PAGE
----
China’s easing of caps on stakes in domestic asset managers—unveiled with fanfare on Friday (November 10) at the end of US president Donald Trump’s visit to Beijing—is unlikely to spark a huge rush of onshore acquisitions, said industry observers.
The announcement, by China’s vice finance minister, Zhu Guangyao, seemed a major and long-awaited move. It indicated the coming removal of limits on foreign ownership of mainland banks and the raising of the foreign-ownership cap on fund houses to 51% from 49% (and its removal in three years' time).
In addition, foreign firms will soon be allowed to own up to 51% of brokerages (and 100% after five years), and up to 51% of insurers after three years, with the latter limit removed after five years, noted Zhu.
He said the opening was “decisive and its impact “immense”.
However, it may have little real effect on the mainland asset management industry, and even less so in relation to the banking and securities sectors, some market players told AsianInvestor.
Keith Pogson, Hong Kong-based senior partner in the financial services division at EY, said: “I don’t think there’s going to be this massive wave of activity because those who’ve been looking at this for a long time are already in.”
Overseas firms with existing 49% stakes in Chinese fund JVs will likely raise them to 51%, he added. “But if you’re not already in [the market], is this [easing of the limits] going to be a big change?"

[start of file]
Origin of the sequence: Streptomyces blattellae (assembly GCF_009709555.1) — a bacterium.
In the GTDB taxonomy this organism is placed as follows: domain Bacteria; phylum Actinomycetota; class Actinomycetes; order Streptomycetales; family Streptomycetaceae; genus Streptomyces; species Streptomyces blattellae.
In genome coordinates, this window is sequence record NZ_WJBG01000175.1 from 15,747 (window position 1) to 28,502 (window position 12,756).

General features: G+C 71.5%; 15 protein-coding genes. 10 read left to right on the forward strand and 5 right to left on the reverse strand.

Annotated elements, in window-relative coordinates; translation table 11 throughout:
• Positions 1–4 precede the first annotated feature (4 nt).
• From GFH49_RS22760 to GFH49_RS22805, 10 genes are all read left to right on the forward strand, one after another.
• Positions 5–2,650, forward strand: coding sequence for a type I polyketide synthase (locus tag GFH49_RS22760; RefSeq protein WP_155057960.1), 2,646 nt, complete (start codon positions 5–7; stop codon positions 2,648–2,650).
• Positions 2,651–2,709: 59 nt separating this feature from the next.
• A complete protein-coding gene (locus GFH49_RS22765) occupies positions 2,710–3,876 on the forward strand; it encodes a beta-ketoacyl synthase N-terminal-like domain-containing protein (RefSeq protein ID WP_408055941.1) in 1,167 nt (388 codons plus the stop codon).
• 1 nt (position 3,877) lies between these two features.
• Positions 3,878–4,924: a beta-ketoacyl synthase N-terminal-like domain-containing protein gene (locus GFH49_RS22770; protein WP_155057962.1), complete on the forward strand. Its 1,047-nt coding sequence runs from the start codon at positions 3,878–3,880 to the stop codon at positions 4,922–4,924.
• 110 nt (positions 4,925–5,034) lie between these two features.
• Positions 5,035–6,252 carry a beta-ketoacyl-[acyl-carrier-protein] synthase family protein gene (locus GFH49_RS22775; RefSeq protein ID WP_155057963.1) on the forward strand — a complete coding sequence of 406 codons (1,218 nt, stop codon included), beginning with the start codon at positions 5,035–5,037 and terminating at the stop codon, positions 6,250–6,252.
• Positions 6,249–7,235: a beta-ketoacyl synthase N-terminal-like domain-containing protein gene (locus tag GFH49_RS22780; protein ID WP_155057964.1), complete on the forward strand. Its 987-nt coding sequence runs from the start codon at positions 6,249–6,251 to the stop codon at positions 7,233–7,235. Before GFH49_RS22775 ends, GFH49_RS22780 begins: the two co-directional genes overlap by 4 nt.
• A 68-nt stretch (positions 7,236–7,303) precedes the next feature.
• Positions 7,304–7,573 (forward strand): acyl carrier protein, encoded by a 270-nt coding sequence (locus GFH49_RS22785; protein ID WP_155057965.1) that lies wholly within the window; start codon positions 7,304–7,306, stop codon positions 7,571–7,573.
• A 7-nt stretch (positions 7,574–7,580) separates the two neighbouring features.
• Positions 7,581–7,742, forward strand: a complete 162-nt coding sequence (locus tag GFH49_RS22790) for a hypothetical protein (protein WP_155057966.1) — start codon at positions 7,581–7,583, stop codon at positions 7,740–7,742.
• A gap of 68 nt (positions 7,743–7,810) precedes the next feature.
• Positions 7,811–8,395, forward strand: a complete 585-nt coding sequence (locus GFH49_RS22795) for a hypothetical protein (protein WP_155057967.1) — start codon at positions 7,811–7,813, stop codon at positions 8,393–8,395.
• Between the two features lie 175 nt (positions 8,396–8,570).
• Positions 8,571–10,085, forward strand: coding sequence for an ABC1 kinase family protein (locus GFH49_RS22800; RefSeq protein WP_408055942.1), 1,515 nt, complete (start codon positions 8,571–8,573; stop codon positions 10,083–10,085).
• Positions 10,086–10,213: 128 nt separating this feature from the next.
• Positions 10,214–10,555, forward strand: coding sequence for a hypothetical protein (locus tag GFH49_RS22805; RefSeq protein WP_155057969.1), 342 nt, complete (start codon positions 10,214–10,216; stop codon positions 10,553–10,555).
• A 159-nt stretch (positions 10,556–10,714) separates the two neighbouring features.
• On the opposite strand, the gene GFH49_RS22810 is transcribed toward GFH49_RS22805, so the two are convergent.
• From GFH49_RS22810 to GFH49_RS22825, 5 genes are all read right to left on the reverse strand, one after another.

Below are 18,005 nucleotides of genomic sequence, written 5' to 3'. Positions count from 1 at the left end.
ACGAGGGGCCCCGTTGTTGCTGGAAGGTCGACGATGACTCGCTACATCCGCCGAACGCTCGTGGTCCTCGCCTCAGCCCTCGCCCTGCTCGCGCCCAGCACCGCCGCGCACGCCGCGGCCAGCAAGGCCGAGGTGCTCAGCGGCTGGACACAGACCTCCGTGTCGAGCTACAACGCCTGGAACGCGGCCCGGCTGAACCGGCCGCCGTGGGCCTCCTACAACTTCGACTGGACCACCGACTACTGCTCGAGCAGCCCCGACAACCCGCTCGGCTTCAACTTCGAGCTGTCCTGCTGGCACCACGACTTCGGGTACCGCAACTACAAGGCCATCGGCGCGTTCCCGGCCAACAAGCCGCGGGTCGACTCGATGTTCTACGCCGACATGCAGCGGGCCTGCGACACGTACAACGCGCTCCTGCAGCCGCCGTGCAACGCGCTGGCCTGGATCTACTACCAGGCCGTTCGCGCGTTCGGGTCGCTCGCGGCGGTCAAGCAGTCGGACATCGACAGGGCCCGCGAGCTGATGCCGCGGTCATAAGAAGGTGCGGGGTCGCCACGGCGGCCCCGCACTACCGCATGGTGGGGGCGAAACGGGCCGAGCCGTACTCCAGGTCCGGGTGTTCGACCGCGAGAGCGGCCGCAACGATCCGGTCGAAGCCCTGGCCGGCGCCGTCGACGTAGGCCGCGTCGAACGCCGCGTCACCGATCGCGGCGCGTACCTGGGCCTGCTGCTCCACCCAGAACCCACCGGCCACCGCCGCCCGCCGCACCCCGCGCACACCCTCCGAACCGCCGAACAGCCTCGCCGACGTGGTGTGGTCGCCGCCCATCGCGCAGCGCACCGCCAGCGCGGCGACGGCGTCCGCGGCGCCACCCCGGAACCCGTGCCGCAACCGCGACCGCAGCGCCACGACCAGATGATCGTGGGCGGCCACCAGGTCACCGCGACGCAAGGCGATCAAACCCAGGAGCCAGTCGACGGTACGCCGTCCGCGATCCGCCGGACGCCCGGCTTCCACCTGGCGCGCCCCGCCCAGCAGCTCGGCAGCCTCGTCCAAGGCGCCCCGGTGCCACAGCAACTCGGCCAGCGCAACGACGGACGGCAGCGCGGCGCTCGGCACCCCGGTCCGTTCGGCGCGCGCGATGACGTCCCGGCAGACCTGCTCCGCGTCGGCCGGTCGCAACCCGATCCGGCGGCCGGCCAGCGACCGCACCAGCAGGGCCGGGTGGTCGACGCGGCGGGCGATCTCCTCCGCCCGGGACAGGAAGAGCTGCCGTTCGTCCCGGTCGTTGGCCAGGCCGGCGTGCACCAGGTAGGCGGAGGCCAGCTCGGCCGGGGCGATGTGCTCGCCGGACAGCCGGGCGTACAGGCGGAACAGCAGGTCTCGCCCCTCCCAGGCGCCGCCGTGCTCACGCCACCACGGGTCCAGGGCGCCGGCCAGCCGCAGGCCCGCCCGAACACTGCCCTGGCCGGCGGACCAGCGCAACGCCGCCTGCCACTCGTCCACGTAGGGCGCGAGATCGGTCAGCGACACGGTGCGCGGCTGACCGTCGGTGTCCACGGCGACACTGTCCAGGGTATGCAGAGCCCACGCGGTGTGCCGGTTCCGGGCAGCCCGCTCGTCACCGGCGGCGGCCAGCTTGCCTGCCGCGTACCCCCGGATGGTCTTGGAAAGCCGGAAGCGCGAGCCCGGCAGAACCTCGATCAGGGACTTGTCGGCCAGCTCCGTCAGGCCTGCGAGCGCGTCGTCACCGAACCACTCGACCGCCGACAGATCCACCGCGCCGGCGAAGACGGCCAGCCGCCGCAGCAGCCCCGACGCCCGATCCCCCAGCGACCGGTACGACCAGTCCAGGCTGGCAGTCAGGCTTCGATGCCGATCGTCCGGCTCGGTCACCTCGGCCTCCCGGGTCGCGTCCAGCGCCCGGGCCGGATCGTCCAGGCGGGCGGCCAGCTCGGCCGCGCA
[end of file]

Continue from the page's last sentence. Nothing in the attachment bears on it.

Given that offshore firms can now set up a wholly foreign-owned entity, they are unlikely to buy an existing business in China, Pogson noted. “It’s going to be very expensive at this point in time.”
Hard road to success?
Some feel that even foreign players with existing fund JVs may even be wary of taking a majority stake.
“[The easing of the limits] is a milestone for the opening up of the China market, but it is just a symbolic one,” said Iris Pang, Greater China economist at ING Wholesale Bank. “It is unlikely that a lot of foreign companies will rush to be the majority shareholder.
“It is appealing to have the controlling right, but companies are not sure if they know how to operate profitably after taking control,” she added.
In fact, added Pang, even once the cap is removed in the years to come, foreign firms may still be reluctant to enter China without partnering local firms, because of policy and market risks.
One Shanghai-based director of institutional business at a mainland funds JV was equally sceptical: “Foreign banks' development in China has not been good, so it is uncertain whether foreign fund management companies can be successful if they own a majority stake.”
Certainly, mainland asset managers often gain more than their foreign partners from cross-border JVs, in the form of knowledge and technology transfer, noted Justin Ong, asset and wealth management practice leader for Asia Pacific at PwC. “The joint-venture model of the past has been largely unsuccessful—at least from an international asset manager's perspective.”
The latest changes should provide a more certain footing for foreign fund firms, but the question is when? Pogson said: “I think we’ve got a long way to go before we have clarity in the rules as to what this actually means [for asset managers].”
Beijing has not yet published details of the new rules nor the specific time frame as to when they will be implemented. Zhu said this would not take too long because President Xi Jinping put a focus on greater market access during the 19th Party Congress last month.
The next part of this article will appear in the coming days and will assess the benefits of China’s ownership rule changes for overseas fund houses.
Ernest Chan, Jolie Ho, Joe Marsh and Richard Morrow contributed to this article.